Today, Amazon announced the Kindle Fire tablet computer. Though the Internet is abuzz about the price (US$199), the device is also notable for its reliance on cloud computing.
At the product launch in New York, Amazon CEO Jeff Bezos positioned the Kindle Fire as not so much a tablet but a media service enabling owners to access music, movie, and book libraries streamed direct from Amazon’s servers.
Cloud computing may be the future, but is the law equipped to address it? In a blog post entitled “Cloud Computing, Digital Lockers and Copyright: The Cloudification of Entertainment” lawyers Dan Schnapp and Matt Syrkin argue the law has yet to catch up to the technology:
[C]loud-based delivery, storage and consumption of entertainment content, whether overtly and implicitly, implicates many of the exclusive rights afforded copyright holders and stakeholders need to remain vigilant about allocating risk when the laws in the US and overseas have yet to suitably address the contours of these services and the corresponding technologies at play.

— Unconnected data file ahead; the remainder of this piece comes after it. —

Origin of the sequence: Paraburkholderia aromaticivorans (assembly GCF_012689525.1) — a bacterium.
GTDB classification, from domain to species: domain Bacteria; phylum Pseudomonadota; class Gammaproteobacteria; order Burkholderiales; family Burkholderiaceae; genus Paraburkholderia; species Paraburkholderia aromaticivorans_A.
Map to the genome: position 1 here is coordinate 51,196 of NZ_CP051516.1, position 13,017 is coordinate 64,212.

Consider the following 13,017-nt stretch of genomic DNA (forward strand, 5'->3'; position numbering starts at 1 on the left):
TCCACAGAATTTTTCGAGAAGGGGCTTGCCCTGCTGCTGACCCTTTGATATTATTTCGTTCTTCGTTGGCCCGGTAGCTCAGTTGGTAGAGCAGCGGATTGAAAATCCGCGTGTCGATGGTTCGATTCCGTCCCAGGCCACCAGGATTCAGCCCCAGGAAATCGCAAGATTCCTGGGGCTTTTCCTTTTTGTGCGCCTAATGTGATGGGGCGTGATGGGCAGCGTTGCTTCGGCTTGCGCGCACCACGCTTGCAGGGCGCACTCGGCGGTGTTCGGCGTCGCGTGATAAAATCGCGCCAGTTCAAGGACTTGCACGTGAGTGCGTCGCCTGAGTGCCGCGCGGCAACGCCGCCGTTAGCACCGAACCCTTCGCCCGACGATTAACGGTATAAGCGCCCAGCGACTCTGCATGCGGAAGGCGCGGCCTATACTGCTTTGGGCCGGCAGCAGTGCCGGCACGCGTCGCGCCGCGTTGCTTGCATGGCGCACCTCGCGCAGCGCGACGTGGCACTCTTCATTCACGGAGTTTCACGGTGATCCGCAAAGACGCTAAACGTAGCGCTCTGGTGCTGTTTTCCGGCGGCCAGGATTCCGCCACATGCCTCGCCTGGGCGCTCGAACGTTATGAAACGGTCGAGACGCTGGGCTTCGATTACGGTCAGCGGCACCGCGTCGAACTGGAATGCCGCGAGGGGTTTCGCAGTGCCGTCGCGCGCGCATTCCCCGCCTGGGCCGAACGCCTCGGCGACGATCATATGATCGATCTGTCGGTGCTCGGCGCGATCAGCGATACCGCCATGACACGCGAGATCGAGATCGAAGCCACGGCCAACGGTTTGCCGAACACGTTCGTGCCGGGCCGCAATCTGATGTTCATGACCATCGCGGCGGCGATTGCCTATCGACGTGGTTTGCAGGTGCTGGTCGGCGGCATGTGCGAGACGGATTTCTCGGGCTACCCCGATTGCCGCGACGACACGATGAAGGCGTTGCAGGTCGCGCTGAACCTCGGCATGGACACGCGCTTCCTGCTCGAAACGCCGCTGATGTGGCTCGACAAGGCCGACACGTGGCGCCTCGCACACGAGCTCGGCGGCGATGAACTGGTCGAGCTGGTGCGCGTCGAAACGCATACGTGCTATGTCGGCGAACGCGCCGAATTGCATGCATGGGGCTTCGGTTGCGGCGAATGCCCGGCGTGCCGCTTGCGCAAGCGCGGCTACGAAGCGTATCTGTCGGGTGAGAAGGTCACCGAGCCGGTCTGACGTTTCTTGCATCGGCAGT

The authors come to their conclusions upon a survey of the two leading U.S. cases — Cartoon Network, LLP v. CSC Holding Inc. and Capitol Records LLC et al. v. MP3tunes, LLC — which show the courts have only begun to address the complex questions brought on by the cloud.